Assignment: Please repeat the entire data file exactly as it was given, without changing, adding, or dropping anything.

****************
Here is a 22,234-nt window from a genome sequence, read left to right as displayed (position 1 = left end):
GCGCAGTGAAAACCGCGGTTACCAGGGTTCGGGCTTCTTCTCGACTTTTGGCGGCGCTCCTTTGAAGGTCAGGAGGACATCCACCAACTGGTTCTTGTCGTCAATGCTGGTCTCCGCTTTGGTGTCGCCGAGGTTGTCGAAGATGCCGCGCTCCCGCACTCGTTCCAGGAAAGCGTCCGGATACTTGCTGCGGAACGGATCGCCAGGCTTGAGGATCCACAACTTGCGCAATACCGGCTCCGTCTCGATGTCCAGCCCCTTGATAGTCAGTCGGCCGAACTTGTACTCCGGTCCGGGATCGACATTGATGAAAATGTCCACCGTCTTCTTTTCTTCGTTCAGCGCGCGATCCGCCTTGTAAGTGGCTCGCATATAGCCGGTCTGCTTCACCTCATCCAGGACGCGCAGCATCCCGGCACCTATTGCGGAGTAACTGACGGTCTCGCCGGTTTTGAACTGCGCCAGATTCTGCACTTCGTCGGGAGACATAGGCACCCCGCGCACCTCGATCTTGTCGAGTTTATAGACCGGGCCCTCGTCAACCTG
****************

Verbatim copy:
Here is a 22,234-nt window from a genome sequence, read left to right as displayed (position 1 = left end):
GCGCAGTGAAAACCGCGGTTACCAGGGTTCGGGCTTCTTCTCGACTTTTGGCGGCGCTCCTTTGAAGGTCAGGAGGACATCCACCAACTGGTTCTTGTCGTCAATGCTGGTCTCCGCTTTGGTGTCGCCGAGGTTGTCGAAGATGCCGCGCTCCCGCACTCGTTCCAGGAAAGCGTCCGGATACTTGCTGCGGAACGGATCGCCAGGCTTGAGGATCCACAACTTGCGCAATACCGGCTCCGTCTCGATGTCCAGCCCCTTGATAGTCAGTCGGCCGAACTTGTACTCCGGTCCGGGATCGACATTGATGAAAATGTCCACCGTCTTCTTTTCTTCGTTCAGCGCGCGATCCGCCTTGTAAGTGGCTCGCATATAGCCGGTCTGCTTCACCTCATCCAGGACGCGCAGCATCCCGGCACCTATTGCGGAGTAACTGACGGTCTCGCCGGTTTTGAACTGCGCCAGATTCTGCACTTCGTCGGGAGACATAGGCACCCCGCGCACCTCGATCTTGTCGAGTTTATAGACCGGGCCCTCGTCAACCTG